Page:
Ed Stafford expects to finish his Amazon River trek after 859 days of walking
A Leicestershire man is just days away from completing the longest jungle trek in history, following the entire length of the Amazon River.
Ed Stafford from Mowsley began his walk on 2 April 2008 at the source of the river in Peru and is expected to reach the Atlantic shore on 9 August 2010.
He will be the first person to successfully walk the 4,000 mile route.
The 34-year-old said, "Everyone told me it was impossible, and it made me want to prove them wrong."
During his time walking the Amazon Ed has been wrongly accused of murder, faced imprisonment, endured stings from hundreds of wasps, dodged venomous snakes and had concrete forced into his mouth by hostile tribes people.
THE EXPEDITION IN NUMBERS
Ed has suffered two scorpion stings
Got through two pairs of wellies, three pairs of boots and four pairs of Crocs
Lost 7kg in body weight
Eaten 15 piranhas a day (but been bitten by none)
Carried 40kg in his pack
Removed 42 ticks from his skin in one sitting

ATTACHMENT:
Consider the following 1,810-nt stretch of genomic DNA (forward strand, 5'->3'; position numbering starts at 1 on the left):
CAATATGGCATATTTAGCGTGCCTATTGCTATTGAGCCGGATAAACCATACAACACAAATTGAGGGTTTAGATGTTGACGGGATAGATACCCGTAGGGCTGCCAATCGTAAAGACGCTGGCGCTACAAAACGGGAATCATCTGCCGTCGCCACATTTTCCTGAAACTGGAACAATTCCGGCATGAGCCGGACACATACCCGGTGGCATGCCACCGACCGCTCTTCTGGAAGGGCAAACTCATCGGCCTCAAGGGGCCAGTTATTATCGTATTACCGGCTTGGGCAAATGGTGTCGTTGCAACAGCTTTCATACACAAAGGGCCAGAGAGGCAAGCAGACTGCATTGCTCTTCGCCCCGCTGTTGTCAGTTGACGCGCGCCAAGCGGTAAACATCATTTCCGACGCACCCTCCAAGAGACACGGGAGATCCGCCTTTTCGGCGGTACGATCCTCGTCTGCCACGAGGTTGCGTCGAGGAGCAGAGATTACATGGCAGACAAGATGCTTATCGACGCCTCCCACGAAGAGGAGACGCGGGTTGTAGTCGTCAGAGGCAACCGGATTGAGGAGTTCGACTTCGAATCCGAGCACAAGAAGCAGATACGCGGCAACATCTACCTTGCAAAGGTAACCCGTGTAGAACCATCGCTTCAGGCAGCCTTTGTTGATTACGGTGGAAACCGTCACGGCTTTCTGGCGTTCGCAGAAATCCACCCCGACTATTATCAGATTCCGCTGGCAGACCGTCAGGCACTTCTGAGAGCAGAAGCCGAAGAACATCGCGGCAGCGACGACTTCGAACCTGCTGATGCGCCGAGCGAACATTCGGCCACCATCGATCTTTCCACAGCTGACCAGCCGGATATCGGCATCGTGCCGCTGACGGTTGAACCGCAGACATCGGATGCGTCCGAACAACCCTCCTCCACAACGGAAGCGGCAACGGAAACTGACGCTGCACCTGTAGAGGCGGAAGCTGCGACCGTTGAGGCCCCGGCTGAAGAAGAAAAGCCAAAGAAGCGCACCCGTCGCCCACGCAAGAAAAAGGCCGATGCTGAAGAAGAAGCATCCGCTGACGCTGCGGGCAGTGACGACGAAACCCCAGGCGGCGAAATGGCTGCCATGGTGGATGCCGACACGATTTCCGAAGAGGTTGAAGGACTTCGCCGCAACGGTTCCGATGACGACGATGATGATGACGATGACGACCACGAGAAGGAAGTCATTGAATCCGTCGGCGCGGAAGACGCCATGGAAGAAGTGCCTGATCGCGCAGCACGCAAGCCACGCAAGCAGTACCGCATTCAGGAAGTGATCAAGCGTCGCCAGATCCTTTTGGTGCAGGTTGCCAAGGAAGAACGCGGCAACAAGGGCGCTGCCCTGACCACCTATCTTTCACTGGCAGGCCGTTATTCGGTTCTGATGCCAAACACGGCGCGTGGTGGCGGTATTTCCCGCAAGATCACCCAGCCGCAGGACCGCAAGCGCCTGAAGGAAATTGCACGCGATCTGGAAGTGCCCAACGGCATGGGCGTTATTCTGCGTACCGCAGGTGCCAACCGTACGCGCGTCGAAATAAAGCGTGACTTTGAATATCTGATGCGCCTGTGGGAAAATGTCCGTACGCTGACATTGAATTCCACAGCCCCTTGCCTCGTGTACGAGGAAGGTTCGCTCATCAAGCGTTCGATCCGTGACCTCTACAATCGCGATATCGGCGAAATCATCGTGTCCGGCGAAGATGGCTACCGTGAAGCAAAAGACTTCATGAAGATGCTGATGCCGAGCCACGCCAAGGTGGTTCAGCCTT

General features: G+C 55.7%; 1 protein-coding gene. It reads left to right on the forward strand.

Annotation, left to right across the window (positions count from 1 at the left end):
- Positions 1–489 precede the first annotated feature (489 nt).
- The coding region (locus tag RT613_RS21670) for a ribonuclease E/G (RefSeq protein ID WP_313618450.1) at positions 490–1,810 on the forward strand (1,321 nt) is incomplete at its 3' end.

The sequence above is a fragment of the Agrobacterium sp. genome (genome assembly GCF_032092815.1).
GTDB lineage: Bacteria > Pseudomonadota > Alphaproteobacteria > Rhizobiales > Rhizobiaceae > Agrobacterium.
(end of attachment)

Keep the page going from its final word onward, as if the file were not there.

Been told he will die 104 times
Ed's current walking companion Gadiel 'Cho' Sanchez Rivera initially joined the expedition in August 2008 to "help this crazy man through a very dangerous area with drugs traffickers and hostile tribes".
However the pair are now firm friends and they are equally set on completing the whole trip together.
The World's leading explorer, Sir Ranulph Fiennes described Ed's trek as "truly extraordinary".
"No-one has ever done this before and the pundits considered the route impossible.
"If the distance wasn't challenge enough, the dense forest, biting insects, snakes, bogs, wilderness and uncertainty of what lay ahead would daunt the staunchest explorer.
"To do all this in more than 800 continuous days with just a backpack puts Stafford's endeavour in the top league of expeditions past and present," said Sir Ranulph.
When he reaches the shores of the Atlantic, after 859 days, Ed will actually have walked 6,000 miles in total due to being forced further inland than intended by flooding.
Find out more about Ed Stafford's adventure in our